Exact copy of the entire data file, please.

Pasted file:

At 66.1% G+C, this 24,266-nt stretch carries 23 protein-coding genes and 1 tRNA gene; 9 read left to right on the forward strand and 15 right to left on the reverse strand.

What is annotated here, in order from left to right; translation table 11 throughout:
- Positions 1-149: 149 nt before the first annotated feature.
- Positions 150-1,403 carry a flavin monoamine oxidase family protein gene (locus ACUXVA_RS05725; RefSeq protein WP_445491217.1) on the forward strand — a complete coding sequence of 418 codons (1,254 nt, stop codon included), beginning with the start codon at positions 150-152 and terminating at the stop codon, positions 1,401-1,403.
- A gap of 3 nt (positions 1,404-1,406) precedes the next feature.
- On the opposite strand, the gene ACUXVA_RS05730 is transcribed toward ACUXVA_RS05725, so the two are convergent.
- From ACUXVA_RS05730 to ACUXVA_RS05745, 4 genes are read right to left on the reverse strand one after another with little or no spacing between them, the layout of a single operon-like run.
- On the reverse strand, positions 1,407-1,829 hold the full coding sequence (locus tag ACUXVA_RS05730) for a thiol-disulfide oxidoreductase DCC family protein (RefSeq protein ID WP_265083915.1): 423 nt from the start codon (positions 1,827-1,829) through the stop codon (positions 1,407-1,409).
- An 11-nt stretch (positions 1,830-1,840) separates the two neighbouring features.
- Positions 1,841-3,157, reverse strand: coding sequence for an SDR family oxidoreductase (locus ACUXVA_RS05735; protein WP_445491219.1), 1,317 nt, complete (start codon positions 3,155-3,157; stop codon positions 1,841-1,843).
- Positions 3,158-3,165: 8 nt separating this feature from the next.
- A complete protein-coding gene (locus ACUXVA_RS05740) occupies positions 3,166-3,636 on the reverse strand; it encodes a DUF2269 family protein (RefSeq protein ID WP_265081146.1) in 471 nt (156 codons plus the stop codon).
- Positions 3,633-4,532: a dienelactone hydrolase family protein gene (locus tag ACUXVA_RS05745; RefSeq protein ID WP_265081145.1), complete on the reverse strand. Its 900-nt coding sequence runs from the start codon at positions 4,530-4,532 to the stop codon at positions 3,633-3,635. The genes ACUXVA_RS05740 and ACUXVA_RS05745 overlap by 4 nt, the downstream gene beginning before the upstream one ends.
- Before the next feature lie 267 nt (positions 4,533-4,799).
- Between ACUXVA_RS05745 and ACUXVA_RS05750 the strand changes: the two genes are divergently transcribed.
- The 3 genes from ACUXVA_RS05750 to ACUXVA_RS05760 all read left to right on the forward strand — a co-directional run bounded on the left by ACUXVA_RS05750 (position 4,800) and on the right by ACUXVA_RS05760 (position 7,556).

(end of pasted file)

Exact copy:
At 66.1% G+C, this 24,266-nt stretch carries 23 protein-coding genes and 1 tRNA gene; 9 read left to right on the forward strand and 15 right to left on the reverse strand.

What is annotated here, in order from left to right; translation table 11 throughout:
- Positions 1-149: 149 nt before the first annotated feature.
- Positions 150-1,403 carry a flavin monoamine oxidase family protein gene (locus ACUXVA_RS05725; RefSeq protein WP_445491217.1) on the forward strand — a complete coding sequence of 418 codons (1,254 nt, stop codon included), beginning with the start codon at positions 150-152 and terminating at the stop codon, positions 1,401-1,403.
- A gap of 3 nt (positions 1,404-1,406) precedes the next feature.
- On the opposite strand, the gene ACUXVA_RS05730 is transcribed toward ACUXVA_RS05725, so the two are convergent.
- From ACUXVA_RS05730 to ACUXVA_RS05745, 4 genes are read right to left on the reverse strand one after another with little or no spacing between them, the layout of a single operon-like run.
- On the reverse strand, positions 1,407-1,829 hold the full coding sequence (locus tag ACUXVA_RS05730) for a thiol-disulfide oxidoreductase DCC family protein (RefSeq protein ID WP_265083915.1): 423 nt from the start codon (positions 1,827-1,829) through the stop codon (positions 1,407-1,409).
- An 11-nt stretch (positions 1,830-1,840) separates the two neighbouring features.
- Positions 1,841-3,157, reverse strand: coding sequence for an SDR family oxidoreductase (locus ACUXVA_RS05735; protein WP_445491219.1), 1,317 nt, complete (start codon positions 3,155-3,157; stop codon positions 1,841-1,843).
- Positions 3,158-3,165: 8 nt separating this feature from the next.
- A complete protein-coding gene (locus ACUXVA_RS05740) occupies positions 3,166-3,636 on the reverse strand; it encodes a DUF2269 family protein (RefSeq protein ID WP_265081146.1) in 471 nt (156 codons plus the stop codon).
- Positions 3,633-4,532: a dienelactone hydrolase family protein gene (locus tag ACUXVA_RS05745; RefSeq protein ID WP_265081145.1), complete on the reverse strand. Its 900-nt coding sequence runs from the start codon at positions 4,530-4,532 to the stop codon at positions 3,633-3,635. The genes ACUXVA_RS05740 and ACUXVA_RS05745 overlap by 4 nt, the downstream gene beginning before the upstream one ends.
- Before the next feature lie 267 nt (positions 4,533-4,799).
- Between ACUXVA_RS05745 and ACUXVA_RS05750 the strand changes: the two genes are divergently transcribed.
- The 3 genes from ACUXVA_RS05750 to ACUXVA_RS05760 all read left to right on the forward strand — a co-directional run bounded on the left by ACUXVA_RS05750 (position 4,800) and on the right by ACUXVA_RS05760 (position 7,556).